Southern tchagra

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Southern Tchagra
Conservation status
Scientific classification
Kingdom: Animalia
Phylum: Chordata
Class: Aves
Order: Passeriformes
Family: Malaconotidae
Genus: Tchagra
Species: T. tchagra
Binomial name
Tchagra tchagra
(Vieillot), 1816

The Southern Tchagra (Tchagra tchagra) is a passerine bird found in dense scrub and coastal bush in southern and south-eastern South Africa and Swaziland.

This species is a bushshrike, a group closely related to the true shrikes in the family Laniidae, and formerly included in that family.

Identification[edit]

The Southern Tchagra is 17–21 cm in length. It has a brown crown and black eye stripes separated by a broad white supercilium. The underparts are pale grey and the upperparts pale brown. The folded wings are chestnut and the tail is black, tipped white. The longish bill is black. The sexes are similar, but young birds are duller and have a buff stripe through the eye. This species is similar to the Black-crowned Tchagra, but that species is larger, and the adult, as its name implies, has a black rather than brown crown.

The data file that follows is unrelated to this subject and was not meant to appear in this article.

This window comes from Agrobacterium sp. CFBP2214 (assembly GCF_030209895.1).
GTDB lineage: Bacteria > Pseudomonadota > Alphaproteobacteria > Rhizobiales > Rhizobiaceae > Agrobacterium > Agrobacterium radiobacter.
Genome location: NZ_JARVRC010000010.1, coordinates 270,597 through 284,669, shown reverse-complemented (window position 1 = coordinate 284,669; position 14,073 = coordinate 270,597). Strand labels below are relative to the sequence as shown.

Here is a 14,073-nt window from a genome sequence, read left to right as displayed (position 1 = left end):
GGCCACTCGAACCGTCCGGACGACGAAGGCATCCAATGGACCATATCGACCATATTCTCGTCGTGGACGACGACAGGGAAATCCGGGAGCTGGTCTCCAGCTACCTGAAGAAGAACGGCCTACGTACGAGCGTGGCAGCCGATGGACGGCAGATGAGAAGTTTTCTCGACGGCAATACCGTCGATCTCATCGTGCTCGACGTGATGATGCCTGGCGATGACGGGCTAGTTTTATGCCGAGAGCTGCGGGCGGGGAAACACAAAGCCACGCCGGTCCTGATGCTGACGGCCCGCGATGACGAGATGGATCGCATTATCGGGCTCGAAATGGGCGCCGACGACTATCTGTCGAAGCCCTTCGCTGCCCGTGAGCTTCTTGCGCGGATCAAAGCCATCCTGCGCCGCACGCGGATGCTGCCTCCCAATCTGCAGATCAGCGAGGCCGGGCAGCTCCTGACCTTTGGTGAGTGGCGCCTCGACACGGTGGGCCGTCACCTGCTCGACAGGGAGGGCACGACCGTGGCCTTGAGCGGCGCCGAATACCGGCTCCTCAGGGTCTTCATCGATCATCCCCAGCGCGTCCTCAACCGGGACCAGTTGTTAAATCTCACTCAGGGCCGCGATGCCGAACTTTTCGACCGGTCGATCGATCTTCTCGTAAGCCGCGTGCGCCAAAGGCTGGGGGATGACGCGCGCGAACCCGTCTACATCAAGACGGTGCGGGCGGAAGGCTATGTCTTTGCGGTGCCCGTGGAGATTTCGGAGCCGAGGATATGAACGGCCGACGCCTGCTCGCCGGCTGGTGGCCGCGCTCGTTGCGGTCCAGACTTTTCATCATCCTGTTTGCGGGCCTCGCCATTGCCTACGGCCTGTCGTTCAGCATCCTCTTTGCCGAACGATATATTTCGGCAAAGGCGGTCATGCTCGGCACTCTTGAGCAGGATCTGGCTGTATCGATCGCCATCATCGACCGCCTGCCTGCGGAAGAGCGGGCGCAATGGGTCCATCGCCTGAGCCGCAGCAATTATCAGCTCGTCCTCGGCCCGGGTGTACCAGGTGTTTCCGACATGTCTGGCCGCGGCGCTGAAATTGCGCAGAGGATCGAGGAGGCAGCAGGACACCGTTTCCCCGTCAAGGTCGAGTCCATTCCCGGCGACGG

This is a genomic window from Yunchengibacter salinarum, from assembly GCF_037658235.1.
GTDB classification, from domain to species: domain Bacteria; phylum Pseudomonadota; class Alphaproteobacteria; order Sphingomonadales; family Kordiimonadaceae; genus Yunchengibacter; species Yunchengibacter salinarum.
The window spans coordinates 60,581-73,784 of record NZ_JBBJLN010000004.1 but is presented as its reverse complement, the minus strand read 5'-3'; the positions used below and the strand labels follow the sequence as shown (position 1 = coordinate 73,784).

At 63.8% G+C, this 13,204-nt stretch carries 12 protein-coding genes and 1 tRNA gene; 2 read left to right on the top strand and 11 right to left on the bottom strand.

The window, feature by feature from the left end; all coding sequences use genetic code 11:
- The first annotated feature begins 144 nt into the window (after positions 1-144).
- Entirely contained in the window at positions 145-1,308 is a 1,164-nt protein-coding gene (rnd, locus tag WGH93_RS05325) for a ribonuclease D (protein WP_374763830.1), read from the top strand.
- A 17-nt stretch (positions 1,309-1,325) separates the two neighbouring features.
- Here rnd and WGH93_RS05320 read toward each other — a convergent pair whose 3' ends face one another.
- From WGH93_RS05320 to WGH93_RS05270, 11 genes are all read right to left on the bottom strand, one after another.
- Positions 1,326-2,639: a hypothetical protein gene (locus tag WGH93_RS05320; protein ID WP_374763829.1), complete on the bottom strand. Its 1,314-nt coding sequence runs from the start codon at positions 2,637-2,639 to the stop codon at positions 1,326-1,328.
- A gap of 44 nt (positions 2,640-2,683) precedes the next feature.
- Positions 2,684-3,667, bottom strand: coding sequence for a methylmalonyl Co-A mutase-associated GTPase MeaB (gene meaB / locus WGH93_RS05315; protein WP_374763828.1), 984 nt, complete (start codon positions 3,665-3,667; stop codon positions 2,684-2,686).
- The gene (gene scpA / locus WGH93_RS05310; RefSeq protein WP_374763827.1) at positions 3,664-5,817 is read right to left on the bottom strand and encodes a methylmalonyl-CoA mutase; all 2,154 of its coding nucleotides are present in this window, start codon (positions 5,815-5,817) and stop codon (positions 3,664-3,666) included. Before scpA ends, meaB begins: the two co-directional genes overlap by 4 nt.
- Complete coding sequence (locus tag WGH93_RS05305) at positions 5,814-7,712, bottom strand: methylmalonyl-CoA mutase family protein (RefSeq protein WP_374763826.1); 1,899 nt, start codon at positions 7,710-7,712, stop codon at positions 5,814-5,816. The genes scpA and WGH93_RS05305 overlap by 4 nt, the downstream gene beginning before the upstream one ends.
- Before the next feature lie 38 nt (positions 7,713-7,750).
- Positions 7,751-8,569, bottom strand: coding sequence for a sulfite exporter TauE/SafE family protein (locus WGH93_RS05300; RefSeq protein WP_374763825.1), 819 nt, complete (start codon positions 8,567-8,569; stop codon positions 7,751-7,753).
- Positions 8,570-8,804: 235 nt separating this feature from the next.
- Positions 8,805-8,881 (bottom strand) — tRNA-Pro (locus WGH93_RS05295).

An identification pitfall is that juvenile Black-crowned Tchagra has a brown crown. It can be separated from Southern Tchagra by its larger size, relatively shorter bill and paler underparts.

There are three fairly similar subspecies of Southern Tchagra. Nominate T. t. tchagra of the Western Cape has the darkest underparts and longest bill. T. t. caffrariae has paler underparts and the shortest bill, and T. t. natalensis of eastern South Africa and Swaziland has the palest underparts and a reddish-brown crown.

The male Southern Tchagra has a descending whistling song, ttttrtr te te te teuuu given in its display flight or from a perch. The female responds with a trilled tzerrrrrrrr.

Behaviour[edit]

The cup nest is constructed of twigs and stems in a branch fork in a bush or scrub. Two, sometimes three eggs are laid. These are white, marked with grey and reddish-brown, and hatch after about 16 days, with another 14 days to fledging.

This is a solitary territorial species, less conspicuously than true shrikes, especially when breeding. It forages on the ground for insects and other small prey.

References[edit]

  • Sinclair, Hockey and Tarboton, SASOL Birds of Southern Africa, ISBN 1-86872-721-1
  • Tony Harris and Kim Franklin, Shrikes & Bush Shrikes (Christopher Helm, 2000) ISBN 0-691-07036-9

External links[edit]